And a British meal isn't proper without a pudding. True, they use the term for any dessert, but why not go with an actual pudding? Start with a simple vanilla version in advance, then take advantage of the hot oven to cook up some fruit for a warm, sweet topping.

This updated, West Coast Sunday roast might not be recognizable to anyone from the British Empire. But it's a great way to turn a lazy weekend into an occasion, to gather family or friends for good food and good times. It may just become your new favorite phrase.


Recipe: Salsa Verde

This punchy salsa is delicious on many things — roasted salmon, roasted vegetables, creamy soups, rice pilafs, etc. There are many variations, but my favorite is a simple one, with several types of fresh herbs (you can vary them depending on what's available) and lemon juice instead of vinegar to further brighten things up. You want to process it (or, if you're going old school, pound it with a mortar and pestle) until it's just a rough puree — a bit of texture is nice, so you can get little jolts of the different elements.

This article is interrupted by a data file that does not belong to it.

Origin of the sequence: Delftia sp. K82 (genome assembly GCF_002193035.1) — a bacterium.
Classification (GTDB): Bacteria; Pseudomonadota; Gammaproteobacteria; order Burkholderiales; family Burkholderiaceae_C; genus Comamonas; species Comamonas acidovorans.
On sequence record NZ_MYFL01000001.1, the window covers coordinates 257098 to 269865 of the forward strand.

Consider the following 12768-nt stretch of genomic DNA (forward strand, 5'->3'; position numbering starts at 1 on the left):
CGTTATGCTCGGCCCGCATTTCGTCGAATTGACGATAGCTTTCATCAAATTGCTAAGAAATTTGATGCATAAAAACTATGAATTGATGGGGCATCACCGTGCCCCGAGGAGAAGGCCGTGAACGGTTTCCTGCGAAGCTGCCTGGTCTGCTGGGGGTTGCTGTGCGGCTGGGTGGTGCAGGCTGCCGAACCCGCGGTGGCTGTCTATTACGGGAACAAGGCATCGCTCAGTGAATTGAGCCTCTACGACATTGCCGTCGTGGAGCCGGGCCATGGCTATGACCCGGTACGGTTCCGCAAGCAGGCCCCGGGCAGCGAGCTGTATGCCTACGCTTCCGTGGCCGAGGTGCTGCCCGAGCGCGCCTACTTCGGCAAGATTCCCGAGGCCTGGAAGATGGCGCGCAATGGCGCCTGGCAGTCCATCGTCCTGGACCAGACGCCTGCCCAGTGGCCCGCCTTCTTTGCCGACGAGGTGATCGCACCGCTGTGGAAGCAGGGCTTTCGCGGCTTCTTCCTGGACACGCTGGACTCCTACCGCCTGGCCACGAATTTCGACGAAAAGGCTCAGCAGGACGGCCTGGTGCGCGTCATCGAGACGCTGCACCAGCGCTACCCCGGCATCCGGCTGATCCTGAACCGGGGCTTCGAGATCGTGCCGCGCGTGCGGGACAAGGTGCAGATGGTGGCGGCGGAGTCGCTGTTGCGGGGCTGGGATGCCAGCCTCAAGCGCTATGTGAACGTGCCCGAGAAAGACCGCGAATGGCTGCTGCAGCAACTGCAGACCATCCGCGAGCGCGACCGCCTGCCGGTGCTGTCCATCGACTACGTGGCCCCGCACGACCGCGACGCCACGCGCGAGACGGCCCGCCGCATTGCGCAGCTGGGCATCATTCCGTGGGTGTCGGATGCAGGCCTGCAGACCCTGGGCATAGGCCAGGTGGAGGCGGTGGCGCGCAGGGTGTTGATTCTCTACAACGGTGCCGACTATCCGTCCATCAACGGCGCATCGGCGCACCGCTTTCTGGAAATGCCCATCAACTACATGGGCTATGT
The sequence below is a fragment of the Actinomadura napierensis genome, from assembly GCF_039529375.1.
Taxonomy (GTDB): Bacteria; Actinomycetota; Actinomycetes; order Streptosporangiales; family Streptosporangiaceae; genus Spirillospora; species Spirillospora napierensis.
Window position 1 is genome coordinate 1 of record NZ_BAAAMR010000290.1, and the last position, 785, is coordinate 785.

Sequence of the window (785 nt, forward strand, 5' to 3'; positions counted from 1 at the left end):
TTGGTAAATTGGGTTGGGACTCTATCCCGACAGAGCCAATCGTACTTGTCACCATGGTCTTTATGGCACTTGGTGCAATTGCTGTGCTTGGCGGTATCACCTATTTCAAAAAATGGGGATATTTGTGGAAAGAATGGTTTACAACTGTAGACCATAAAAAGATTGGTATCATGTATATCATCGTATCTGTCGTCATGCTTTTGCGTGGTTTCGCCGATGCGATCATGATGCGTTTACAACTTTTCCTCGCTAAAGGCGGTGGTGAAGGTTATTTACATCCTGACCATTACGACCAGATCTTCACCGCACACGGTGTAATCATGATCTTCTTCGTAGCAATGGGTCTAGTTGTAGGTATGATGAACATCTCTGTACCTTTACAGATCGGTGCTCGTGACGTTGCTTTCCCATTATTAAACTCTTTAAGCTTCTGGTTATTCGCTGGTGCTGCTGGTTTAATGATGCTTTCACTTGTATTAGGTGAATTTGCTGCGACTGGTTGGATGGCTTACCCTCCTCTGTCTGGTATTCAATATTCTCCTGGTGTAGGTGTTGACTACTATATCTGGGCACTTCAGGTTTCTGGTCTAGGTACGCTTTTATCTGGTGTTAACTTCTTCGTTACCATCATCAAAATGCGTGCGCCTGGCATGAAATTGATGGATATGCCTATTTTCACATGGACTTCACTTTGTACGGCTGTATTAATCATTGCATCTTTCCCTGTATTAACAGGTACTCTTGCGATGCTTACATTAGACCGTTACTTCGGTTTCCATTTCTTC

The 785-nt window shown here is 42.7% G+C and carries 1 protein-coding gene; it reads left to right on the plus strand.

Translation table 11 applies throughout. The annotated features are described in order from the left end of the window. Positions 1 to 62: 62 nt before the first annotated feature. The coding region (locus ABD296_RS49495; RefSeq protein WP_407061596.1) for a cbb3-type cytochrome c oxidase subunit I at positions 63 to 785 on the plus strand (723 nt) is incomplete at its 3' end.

Makes 1 cup

1 large or 2 small cloves garlic, pressed

1 anchovy (optional)

1 handful capers or pitted green olives (if the latter, coarsely chop them)

1 large bunch parsley, washed and coarsely chopped

1 handful fresh mint, washed and coarsely chopped

1 handful celery leaves, washed and coarsely chopped (optional)

Juice of 1/2 to 1 lemon

1/3 to 1/2 cup olive oil

Salt and cracked pepper to taste

Place the garlic, anchovy (if using), capers or olives and fresh herbs in a blender. Add half the lemon juice and smaller amount of olive oil, and pulse a few times, scraping down as needed. It may take a few bursts to get everything going. Add more oil and lemon juice as needed to create a well-balanced, pourable but still herb-heavy sauce (while leaving some texture), and season to taste with salt and pepper. Serve with salmon and vegetables. Can be made a day or two in advance.


Recipe: Roasted Whole Salmon

As with cooking any fish, the secret here lies in not overcooking. The fish will continue to cook after you remove it from the oven, so pull it before you think it's quite done. The roast salmon is delicious from the oven, but it's also quite lovely at room temperature, allowing you to fuss a bit with the rest of your Sunday roast without worry.

Makes 8 to 10 servings, depending on the size of the fish and appetites (and leftovers are always nice)

1 whole salmon, 3 to 4 pounds

Salt

2 large handfuls of herbs — parsley, dill, green onions, etc.

1 lemon, cut into thin slices

Olive oil

Preheat the oven to 350 degrees (if you've already got the oven heated for the rest of your Sunday roast, just wait until the veggies are about half an hour from being done). Lay the salmon down on a rimmed baking sheet. Season the cavity with salt, and stuff the herbs and half the lemon slices inside. Drizzle a bit of olive oil over the top, sprinkle with salt, and lay the remaining lemon slices on top.